Ethical Considerations Relating to Lawsuit FinancingMay 2, 2013
Lawsuit financing has been steadily gaining acceptance among plaintiffs’ lawyers, state bar associations and the courts. Nevertheless, some attorneys remain leery of this valuable legal service. In short, lawsuit settlement funding – also known as advance lawsuit funding, settlement funding or settlement financing – provides non-recourse financial assistance to litigants, keeping plaintiffs financially secure during long periods of litigation.
One concern that attorneys may have regarding lawsuit financing is whether such an arrangement violates state usury laws. Litigation funding is not a loan. Rather, a lawsuit advance is a non-recourse debt, meaning the financing provider is paid only if the plaintiff prevails in securing a settlement or damages award. Should the defendant prevail, the financing company may not seek repayment for its investment from either the plaintiff or the attorney. Thus the financing provider is sharing the risk of non-recovery with the client and the attorney.
Attorneys who wish to explore further ethical considerations should look to their state bar associations for ethics opinions regarding lawsuit funding. The Pennsylvania Bar Association Committee on Legal Ethics and Professional Responsibility, for example, has issued several opinions relating to settlement financing. These include Formal Opinions 2005-100, 99-8, 99-107 and 93-145. Attorneys should also review their states’ Rules of Professional Conduct. In Pennsylvania, these would include:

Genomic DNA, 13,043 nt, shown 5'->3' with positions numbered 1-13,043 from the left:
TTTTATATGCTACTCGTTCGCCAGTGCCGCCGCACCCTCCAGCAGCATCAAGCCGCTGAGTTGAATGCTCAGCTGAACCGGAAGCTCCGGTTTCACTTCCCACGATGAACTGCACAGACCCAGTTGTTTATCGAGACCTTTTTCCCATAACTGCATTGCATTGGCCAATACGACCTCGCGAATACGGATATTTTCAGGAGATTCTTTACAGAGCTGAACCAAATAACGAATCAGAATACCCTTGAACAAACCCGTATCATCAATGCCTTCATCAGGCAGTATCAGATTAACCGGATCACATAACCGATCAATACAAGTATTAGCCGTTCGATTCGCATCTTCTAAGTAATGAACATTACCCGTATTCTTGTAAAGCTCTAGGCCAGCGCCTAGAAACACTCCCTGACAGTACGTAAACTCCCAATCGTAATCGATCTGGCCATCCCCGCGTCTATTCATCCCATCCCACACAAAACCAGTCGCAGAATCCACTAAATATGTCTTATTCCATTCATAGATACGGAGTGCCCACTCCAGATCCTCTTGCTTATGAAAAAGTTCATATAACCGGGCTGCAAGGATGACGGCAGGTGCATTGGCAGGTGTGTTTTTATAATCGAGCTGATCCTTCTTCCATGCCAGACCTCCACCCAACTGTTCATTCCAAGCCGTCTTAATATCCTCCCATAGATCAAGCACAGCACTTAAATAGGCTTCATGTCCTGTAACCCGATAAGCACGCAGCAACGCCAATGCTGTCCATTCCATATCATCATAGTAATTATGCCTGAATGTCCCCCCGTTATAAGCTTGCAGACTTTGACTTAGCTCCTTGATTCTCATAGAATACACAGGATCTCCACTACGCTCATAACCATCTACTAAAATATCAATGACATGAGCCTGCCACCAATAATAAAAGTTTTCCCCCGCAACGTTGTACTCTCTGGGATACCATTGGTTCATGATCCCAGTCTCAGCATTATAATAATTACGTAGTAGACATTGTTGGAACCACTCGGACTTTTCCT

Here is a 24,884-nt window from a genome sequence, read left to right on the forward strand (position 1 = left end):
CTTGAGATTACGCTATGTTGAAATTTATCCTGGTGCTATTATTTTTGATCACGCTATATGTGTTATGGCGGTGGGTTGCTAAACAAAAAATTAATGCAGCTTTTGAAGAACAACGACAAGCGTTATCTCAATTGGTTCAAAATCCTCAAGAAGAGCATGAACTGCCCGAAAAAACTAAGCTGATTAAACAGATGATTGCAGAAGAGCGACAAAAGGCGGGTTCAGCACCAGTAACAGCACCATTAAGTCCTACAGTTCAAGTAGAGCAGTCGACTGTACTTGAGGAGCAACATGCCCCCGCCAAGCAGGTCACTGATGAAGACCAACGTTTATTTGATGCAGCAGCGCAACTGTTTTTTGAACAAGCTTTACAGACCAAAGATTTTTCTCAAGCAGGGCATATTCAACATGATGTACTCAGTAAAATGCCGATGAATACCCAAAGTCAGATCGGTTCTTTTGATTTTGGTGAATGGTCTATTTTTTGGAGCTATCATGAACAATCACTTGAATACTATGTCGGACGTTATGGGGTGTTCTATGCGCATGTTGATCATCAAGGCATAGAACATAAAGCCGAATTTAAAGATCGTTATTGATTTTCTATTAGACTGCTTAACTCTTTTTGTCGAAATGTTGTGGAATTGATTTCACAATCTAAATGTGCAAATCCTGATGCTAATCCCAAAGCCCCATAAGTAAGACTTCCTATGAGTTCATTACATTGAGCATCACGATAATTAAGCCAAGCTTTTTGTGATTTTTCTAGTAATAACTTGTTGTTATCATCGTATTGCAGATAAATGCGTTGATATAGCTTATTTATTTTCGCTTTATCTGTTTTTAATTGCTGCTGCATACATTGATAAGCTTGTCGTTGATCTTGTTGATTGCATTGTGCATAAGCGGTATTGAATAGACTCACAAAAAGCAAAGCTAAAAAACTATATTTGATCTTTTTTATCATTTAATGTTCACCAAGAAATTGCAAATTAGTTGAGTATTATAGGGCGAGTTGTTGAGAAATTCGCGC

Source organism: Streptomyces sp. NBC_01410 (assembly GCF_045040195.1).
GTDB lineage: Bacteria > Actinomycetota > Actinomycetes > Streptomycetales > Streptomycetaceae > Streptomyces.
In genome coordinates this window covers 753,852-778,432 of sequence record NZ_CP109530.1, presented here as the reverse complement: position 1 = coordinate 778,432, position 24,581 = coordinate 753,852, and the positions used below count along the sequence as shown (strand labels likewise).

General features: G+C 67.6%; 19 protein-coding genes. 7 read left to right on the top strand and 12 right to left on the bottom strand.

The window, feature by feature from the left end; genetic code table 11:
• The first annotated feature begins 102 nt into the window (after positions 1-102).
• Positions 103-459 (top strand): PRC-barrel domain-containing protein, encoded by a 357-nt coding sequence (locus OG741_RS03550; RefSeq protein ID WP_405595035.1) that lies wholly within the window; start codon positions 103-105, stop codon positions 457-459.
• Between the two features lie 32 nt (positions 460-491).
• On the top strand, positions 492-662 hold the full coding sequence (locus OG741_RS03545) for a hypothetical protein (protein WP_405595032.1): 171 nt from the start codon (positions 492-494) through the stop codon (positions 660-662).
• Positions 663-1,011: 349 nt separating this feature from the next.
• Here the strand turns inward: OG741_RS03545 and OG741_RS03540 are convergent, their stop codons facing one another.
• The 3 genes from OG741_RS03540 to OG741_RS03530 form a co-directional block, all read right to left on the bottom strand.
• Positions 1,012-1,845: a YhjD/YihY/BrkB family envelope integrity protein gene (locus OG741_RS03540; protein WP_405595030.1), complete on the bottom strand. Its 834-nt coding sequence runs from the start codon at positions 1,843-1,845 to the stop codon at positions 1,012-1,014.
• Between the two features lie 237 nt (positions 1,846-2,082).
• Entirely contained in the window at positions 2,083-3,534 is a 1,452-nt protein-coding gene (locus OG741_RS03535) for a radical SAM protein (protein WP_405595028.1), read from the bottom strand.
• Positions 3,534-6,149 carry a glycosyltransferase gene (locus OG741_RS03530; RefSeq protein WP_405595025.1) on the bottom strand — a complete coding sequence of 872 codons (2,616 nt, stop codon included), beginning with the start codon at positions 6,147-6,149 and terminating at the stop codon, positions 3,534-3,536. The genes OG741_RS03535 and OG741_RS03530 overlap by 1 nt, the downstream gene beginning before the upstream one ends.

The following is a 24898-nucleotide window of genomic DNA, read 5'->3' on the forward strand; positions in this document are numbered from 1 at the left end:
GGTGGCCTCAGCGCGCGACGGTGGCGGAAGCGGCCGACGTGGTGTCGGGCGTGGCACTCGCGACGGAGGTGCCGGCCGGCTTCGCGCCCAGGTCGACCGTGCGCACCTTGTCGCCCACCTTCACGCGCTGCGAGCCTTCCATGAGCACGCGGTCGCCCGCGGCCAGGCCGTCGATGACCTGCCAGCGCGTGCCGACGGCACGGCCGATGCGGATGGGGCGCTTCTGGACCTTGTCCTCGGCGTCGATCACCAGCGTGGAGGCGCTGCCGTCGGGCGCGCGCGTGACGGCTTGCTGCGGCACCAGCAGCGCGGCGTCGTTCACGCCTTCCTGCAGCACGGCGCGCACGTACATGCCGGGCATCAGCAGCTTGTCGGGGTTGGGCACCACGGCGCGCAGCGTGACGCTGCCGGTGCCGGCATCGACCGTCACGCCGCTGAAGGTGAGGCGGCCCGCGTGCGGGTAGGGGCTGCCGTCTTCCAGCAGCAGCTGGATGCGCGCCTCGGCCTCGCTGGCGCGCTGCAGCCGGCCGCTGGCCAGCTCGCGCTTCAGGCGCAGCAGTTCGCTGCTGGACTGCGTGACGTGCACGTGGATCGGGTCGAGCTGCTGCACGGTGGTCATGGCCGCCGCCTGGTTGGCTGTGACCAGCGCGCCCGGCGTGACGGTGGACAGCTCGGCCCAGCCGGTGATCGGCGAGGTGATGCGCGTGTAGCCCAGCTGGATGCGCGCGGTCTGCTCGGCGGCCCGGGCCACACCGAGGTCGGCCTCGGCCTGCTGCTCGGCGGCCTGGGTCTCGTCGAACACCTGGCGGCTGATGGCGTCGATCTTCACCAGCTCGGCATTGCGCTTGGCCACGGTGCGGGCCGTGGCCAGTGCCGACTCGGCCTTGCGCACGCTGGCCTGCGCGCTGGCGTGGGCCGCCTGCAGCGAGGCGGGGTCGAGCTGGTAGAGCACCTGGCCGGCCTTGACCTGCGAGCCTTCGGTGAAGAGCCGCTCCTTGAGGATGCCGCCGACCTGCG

• Rules 1.1 and 1.4 (Competence and Communication): Requiring the lawyer to explain the proposed financial arrangement to the client, and alternatives, with care and in detail.
• Rules 1.7 and 1.8 (Conflicts of Interest): Conflicts may arise between the lawyer and the client, the lawyer and the cash provider, and the client and the cash provider. These potential conflicts require full and complete disclosure and discussion between the lawyer and the client, and the client’s informed consent where required.
• Rule 1.6 (Client Confidentiality): Before making any disclosure, the lawyer must seek and obtain the informed consent of the client. In obtaining the client’s informed consent, the lawyer should, among other steps, review with the client any potential waivers and/or disclosures of confidential information, ensuring that the client understands the consequences of such waivers and/or disclosures.
• Rule 2.3 (Evaluation for Use by Third Person): Under this rule, a lawyer may provide an evaluation to the funding organization if the lawyer concludes that doing so is compatible with other aspects of the lawyer’s relationship with the client. If, however, the lawyer knows or should know that the evaluation is likely to affect the client’s interests materially and adversely, the lawyer cannot provide the evaluation unless the client gives informed consent.
• Rule 4.1 (Truthfulness in Statements to Others): This rule prohibits a lawyer from knowingly making a false statement of material fact or law to a third person, or failing to disclose a material fact when disclosure is necessary to avoid aiding and abetting a criminal or fraudulent act by a client.
• Rule 8.4 (Misconduct): It is professional misconduct for a lawyer to, among other things, engage in conduct involving dishonesty, fraud, deceit or misrepresentation.
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